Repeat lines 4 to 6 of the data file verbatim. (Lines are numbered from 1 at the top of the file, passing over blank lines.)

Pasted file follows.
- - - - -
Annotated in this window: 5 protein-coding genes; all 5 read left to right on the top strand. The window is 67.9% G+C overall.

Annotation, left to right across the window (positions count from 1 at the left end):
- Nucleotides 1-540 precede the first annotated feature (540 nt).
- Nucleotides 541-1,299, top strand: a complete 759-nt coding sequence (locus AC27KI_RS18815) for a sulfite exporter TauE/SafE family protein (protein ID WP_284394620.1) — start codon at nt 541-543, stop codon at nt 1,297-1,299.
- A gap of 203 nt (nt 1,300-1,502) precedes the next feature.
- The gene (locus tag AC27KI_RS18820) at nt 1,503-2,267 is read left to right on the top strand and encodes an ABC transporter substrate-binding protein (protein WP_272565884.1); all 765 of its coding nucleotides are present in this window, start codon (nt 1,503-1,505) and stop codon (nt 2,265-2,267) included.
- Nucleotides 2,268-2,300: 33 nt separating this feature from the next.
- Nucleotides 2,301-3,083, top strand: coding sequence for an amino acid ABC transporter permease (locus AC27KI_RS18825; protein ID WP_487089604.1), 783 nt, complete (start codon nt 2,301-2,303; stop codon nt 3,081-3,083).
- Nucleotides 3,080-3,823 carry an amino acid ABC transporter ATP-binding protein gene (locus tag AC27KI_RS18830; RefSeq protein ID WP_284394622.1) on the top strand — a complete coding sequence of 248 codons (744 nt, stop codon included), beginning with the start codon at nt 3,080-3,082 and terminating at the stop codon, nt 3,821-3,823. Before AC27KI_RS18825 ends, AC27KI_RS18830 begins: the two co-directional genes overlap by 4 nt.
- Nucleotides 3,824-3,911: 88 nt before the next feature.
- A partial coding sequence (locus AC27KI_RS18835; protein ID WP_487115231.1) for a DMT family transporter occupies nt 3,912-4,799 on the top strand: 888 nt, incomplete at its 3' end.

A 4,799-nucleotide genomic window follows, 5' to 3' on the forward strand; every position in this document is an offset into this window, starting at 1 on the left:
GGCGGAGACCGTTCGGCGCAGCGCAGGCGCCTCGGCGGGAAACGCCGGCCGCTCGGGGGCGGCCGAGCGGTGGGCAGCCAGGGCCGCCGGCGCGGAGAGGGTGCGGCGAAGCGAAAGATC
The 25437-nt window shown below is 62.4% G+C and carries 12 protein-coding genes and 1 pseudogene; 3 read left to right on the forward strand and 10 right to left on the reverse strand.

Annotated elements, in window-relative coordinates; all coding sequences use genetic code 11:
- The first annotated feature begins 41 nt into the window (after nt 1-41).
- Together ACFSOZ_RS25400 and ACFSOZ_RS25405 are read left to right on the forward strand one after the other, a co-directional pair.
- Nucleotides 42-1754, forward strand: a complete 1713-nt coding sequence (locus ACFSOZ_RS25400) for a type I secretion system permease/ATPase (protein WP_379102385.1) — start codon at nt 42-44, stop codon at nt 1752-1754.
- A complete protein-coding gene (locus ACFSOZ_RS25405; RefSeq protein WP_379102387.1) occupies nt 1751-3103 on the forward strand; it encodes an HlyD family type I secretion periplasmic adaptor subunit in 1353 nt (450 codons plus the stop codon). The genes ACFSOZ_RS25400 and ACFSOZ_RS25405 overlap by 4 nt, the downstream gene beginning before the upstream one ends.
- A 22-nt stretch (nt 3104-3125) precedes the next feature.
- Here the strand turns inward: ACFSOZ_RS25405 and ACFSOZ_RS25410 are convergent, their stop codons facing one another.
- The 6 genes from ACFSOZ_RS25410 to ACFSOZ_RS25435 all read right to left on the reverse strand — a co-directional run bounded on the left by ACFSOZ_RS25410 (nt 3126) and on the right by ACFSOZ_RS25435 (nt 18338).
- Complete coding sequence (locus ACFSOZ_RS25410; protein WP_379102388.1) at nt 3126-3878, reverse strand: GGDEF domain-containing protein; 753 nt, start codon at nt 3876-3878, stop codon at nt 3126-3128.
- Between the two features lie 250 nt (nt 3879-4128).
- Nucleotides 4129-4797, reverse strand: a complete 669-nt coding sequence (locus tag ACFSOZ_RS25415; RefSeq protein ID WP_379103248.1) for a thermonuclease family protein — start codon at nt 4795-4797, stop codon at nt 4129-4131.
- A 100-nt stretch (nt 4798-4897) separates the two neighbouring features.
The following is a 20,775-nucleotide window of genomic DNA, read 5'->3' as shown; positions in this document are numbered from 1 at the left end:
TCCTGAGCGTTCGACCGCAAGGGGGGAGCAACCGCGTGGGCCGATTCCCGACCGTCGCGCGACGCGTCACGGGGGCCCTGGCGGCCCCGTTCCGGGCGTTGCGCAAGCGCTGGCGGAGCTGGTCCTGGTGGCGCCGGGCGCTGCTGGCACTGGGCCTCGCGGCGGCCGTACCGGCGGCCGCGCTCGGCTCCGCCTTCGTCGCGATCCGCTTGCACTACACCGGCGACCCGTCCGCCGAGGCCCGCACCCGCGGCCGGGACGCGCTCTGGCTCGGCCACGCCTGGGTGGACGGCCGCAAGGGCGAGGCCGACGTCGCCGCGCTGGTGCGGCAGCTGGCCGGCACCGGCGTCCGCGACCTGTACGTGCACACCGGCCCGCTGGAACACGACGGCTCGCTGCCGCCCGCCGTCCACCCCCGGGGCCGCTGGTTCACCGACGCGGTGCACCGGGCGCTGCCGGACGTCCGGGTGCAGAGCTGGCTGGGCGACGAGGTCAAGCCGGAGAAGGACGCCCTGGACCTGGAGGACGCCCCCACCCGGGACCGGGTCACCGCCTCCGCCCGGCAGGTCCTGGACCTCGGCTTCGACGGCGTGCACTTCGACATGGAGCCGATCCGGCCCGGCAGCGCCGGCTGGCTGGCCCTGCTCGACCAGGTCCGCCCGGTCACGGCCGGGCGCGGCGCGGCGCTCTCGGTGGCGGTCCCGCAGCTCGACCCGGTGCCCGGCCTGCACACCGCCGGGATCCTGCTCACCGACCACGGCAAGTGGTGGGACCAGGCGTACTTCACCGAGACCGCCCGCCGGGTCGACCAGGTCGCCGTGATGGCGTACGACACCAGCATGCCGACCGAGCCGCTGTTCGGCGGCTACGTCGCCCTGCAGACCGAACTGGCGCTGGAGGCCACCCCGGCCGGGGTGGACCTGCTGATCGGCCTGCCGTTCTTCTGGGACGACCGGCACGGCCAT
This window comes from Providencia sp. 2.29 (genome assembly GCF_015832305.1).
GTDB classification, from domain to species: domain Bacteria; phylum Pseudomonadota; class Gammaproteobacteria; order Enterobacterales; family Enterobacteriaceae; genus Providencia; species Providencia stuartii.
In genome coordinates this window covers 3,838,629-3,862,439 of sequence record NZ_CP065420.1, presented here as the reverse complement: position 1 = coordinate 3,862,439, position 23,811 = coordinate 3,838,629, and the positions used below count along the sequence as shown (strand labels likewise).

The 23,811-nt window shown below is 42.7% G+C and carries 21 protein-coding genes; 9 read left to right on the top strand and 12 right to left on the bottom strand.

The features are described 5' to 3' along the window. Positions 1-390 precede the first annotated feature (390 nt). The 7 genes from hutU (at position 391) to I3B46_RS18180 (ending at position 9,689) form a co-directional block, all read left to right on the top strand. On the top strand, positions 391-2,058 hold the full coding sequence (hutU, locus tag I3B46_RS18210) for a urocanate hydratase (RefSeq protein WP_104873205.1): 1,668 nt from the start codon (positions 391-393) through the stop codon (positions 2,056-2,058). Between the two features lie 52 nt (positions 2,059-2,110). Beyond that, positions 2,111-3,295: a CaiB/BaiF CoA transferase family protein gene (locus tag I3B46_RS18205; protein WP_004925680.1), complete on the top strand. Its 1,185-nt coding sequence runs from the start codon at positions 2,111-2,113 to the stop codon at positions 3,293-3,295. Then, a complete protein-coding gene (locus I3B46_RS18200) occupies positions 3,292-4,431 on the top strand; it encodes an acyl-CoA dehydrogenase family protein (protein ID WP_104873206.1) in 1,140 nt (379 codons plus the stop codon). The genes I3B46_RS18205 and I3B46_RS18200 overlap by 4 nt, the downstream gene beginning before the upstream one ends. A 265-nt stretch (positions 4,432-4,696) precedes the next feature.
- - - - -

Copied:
- Nucleotides 541-1,299, top strand: a complete 759-nt coding sequence (locus AC27KI_RS18815) for a sulfite exporter TauE/SafE family protein (protein ID WP_284394620.1) — start codon at nt 541-543, stop codon at nt 1,297-1,299.
- A gap of 203 nt (nt 1,300-1,502) precedes the next feature.
- The gene (locus tag AC27KI_RS18820) at nt 1,503-2,267 is read left to right on the top strand and encodes an ABC transporter substrate-binding protein (protein WP_272565884.1); all 765 of its coding nucleotides are present in this window, start codon (nt 1,503-1,505) and stop codon (nt 2,265-2,267) included.